Southern Pacific class AC-4

Southern Pacific Railroad's AC-4 (meaning Articulated Consolidation) class of steam locomotives was the first class of 4-8-8-2 cab forward locomotives. They were intended to improve on the railroad's MC (meaning Mallet-Consolidation) class 2-8-8-2 locomotives with a larger firebox. Hence the four-wheel leading truck (instead of the two-wheel).

Southern Pacific class AC-4
Southern Pacific 4100 and its crew
Type and origin
Power typeSteam
BuilderBaldwin Locomotive Works
Serial number60575, 60576, 60623-60625, 60666-60669
Build dateAugust–October 1928
Specifications
Configuration:
  Whyte4-8-8-2
Gauge4 ft 8 12 in (1,435 mm) standard gauge
Driver dia.63 in (1,600 mm)
Adhesive weight475,200 lb (215,500 kg; 215.5 t)
Loco weight614,600 lb (278,800 kg; 278.8 t)
Boiler pressure235 psi (1.62 MPa)
Feedwater heater4¼-BL Worthington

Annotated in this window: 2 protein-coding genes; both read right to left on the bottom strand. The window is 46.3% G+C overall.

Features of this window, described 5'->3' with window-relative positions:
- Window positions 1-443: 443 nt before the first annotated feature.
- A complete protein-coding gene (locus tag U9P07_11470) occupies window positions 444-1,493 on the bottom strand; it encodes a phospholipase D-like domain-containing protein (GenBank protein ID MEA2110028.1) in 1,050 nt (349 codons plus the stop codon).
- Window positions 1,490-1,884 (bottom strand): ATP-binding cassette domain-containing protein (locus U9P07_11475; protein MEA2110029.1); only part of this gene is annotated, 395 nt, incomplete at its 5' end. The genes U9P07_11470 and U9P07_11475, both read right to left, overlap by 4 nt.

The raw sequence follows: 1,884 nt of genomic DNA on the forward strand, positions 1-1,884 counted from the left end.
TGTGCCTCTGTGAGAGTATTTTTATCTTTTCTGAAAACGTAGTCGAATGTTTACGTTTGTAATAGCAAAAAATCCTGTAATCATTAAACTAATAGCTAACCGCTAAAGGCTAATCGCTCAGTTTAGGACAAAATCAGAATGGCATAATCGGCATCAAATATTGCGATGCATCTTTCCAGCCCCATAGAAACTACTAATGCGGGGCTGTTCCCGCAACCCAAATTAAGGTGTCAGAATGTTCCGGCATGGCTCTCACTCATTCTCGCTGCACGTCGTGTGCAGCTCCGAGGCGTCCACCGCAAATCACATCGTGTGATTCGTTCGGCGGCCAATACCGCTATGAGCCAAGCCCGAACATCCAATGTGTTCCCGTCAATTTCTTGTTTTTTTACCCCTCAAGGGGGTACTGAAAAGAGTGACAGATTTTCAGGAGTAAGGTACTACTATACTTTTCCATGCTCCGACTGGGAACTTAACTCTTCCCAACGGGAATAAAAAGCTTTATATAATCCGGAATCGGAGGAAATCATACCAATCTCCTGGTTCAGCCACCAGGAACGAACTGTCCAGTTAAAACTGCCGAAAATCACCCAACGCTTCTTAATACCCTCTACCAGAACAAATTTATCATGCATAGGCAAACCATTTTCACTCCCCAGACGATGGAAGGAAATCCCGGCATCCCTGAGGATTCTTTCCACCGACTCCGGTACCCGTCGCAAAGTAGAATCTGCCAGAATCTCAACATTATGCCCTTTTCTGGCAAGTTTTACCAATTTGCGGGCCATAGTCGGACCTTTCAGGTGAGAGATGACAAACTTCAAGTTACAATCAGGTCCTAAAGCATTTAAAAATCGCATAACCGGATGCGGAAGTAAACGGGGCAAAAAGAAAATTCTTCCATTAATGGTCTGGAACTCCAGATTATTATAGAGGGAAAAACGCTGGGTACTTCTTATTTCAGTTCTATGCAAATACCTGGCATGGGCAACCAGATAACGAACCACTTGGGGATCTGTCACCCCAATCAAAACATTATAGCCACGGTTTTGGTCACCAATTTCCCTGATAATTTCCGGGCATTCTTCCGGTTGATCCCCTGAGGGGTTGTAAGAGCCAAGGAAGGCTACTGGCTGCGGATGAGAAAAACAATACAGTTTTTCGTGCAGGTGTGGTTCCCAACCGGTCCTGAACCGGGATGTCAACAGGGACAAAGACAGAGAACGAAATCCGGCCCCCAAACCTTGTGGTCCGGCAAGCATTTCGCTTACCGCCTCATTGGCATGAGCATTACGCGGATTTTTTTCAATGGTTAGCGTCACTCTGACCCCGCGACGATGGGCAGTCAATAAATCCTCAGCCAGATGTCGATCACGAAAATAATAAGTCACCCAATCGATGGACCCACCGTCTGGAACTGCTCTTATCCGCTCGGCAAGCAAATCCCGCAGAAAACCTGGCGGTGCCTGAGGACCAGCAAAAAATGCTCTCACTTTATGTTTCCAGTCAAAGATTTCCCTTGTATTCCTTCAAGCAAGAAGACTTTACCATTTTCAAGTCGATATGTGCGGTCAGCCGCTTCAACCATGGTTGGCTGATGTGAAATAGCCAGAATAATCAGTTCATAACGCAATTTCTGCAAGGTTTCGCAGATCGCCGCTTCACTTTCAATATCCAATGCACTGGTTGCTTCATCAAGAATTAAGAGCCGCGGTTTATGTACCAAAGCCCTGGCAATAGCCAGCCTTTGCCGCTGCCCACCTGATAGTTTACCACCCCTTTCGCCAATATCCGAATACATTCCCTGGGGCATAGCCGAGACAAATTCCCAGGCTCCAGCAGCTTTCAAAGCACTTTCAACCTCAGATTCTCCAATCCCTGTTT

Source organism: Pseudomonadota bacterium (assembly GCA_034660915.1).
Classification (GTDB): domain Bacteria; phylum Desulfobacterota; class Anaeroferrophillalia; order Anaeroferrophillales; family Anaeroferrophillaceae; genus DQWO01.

Cylinder size24 in × 32 in (610 mm × 813 mm) (bore × stroke)
Performance figures
Tractive effort112,760 lbf (501.6 kN), 116,900 lbf (520 kN) rebuilt
Career
OperatorsSouthern Pacific Railroad
ClassAC-4
Number in class10
Numbers4100 4109
First runOctober 1928
DispositionAll scrapped

The AC-4s were the first SP Mallets built for simple expansion. Baldwin Locomotive Works built them in August through October 1928 with a maximum cutoff of 70%, so tractive effort was rated at 112,760 lbf (501.6 kN); a few years later limited cutoff was dropped and calculated tractive effort increased to 116,000 lbf (520 kN).

The AC-4s were removed from service starting in 1953 and all ten were scrapped by June 1955.

References

  • Diebert, Timothy S. & Strapac, Joseph A. (1987). Southern Pacific Company Steam Locomotive Conpendium. Shade Tree Books. ISBN 0-930742-12-5.
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